High standards

Common Core moves forward as opponents take aim
By ZACK ANCHORS  |  January 23, 2014

Two years after Governor Paul LePage signed into law Maine’s commitment to Common Core State Standards (CCSS), growing opposition from several camps threatens to derail the federal education reform initiative. Maine schools are fully implementing the learning standards throughout the 2013-2014 school year, but opponents intend to place a referendum question on the state ballot this November that would reverse that process. If they are successful, Maine would be the first state in which voters decide the fate of CCSS.

Common Core standards are designed to ensure that K-12 students in different states learn the same basic concepts in math and language arts. The initiative originates from concerns that American students are falling behind students in other nations, leaving the United States ill-prepared to compete effectively in a global economy. The standards were written by officials at the National Governor’s Association and the Council of Chief State School Officers and were adopted by the Maine legislature in 2011. Forty-four other states have adopted the standards, which are strongly supported by President Barack Obama.

In the late 1990s Maine began developing its own educational standards, which CCSS is now replacing for the subjects of math and language arts. The new standards are designed to cover fewer topics in greater depth at each grade level. The state Department of Education notes the standards will push teachers to focus on problem solving and integrating “higher-order thinking with learning about content.”

CCSS has met skepticism from many quarters, including from some educators. Criticisms include claims that the standards are not rigorous enough; that they will expand the role of standardized testing; and that they will lead to narrower curriculums that cut or minimize important topics and materials, such as classic literature. Some opponents also criticize the influential role of business leaders in development of standards, including Bill Gates, whose foundation has provided substantial financial support for CCSS. The role of the federal government is also a point of contention. States are not mandated to adopt CCSS, but the Obama administration has used its Race to the Top grant program to tie millions of dollars in funding to its adoption.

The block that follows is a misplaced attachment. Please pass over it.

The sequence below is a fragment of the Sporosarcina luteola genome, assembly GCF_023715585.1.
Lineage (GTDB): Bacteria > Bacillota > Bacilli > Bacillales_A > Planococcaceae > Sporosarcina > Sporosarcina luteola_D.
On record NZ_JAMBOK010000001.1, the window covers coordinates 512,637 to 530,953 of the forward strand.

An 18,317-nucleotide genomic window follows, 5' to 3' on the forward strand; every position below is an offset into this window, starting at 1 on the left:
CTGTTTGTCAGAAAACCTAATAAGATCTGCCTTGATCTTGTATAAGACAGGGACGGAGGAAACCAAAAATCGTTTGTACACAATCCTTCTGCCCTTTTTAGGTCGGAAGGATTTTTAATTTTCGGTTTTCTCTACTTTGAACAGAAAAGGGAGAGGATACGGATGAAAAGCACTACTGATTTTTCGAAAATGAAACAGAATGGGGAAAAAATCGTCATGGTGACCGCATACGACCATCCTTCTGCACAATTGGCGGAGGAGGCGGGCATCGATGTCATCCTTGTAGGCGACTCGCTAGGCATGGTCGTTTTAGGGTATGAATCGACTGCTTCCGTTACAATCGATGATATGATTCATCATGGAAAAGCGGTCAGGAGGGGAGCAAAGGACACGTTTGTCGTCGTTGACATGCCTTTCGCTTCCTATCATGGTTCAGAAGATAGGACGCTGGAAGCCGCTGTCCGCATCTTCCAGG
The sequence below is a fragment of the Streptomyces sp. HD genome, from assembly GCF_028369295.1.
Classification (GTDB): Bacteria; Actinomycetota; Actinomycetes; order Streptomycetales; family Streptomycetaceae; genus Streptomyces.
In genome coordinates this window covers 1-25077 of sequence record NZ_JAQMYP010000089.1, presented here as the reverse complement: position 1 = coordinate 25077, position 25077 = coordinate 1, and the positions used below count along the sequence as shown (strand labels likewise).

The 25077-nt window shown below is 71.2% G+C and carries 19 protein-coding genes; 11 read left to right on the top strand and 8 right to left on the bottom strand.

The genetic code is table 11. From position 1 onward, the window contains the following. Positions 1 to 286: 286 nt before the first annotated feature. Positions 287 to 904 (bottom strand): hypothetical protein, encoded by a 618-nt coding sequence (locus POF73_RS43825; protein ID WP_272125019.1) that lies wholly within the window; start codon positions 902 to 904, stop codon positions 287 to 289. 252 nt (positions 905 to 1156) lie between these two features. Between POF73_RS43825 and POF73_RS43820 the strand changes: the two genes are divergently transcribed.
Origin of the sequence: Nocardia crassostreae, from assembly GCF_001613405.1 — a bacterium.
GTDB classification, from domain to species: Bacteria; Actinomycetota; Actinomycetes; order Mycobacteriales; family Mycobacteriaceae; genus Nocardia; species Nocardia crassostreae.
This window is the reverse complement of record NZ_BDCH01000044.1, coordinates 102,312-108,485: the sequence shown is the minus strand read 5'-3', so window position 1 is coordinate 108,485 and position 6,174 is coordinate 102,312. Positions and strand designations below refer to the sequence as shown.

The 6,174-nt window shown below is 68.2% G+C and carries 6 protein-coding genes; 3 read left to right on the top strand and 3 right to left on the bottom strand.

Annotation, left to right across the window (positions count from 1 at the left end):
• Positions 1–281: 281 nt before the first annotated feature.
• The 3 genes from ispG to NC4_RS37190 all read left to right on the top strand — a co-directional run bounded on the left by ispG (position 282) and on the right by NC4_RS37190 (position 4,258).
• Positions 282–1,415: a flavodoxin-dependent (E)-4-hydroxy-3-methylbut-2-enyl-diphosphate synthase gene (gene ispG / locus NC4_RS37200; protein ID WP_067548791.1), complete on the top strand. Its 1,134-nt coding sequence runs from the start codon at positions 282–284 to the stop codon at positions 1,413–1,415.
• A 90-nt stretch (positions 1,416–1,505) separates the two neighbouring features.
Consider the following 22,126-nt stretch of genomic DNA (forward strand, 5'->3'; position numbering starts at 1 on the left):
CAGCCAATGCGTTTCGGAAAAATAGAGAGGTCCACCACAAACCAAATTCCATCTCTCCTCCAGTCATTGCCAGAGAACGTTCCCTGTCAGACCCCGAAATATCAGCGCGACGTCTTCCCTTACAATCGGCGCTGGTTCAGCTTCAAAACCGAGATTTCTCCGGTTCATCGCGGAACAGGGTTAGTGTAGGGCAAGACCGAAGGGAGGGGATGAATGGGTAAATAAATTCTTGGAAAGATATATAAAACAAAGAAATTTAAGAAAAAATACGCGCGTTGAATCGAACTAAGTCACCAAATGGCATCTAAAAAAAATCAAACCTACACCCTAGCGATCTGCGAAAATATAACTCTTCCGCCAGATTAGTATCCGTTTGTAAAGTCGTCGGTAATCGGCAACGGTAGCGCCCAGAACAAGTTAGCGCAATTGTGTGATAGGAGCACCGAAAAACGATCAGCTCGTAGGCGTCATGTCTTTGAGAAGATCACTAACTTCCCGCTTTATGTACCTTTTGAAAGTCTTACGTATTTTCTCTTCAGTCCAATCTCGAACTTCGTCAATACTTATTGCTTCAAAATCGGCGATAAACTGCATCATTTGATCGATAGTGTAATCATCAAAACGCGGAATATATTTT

The strongest opposition to CCSS, though, has come from Tea Party conservatives, who view the standards as another effort by Obama, like the Affordable Care Act, to increase the power of federal government. Republican Senator Marc Rubio, for instance, recently accused Obama of using Common Core to “turn the Department of Education into what is effectively a national school board.”

In Maine, Heidi Sampson, a member of the State Board of Education and Maine Charter School Commission, co-founded a group called No Common Core Maine, which has been holding forums throughout the state to inform Mainers of the alleged threat posed by CCSS. The group partnered on its push for a state referendum to repeal CCSS with the conservative Maine Equal Rights Center, which fought against same-sex marriage in 2012. Erick Bennett, the founder of the constitutional rights group, earned national mockery last year for his convoluted defense of a 2003 domestic abuse conviction after announcing his candidacy against US Senator Susan Collins in the 2014 Republican primaries. Maine opponents of CCSS have until February 3 to gather 57,277 signatures in order to place their referendum on the November 4 ballot. Samson confirmed this week that the effort is moving forward, but could not provide details on the number of signatures gathered so far. Bennett did not respond to a request for an update.

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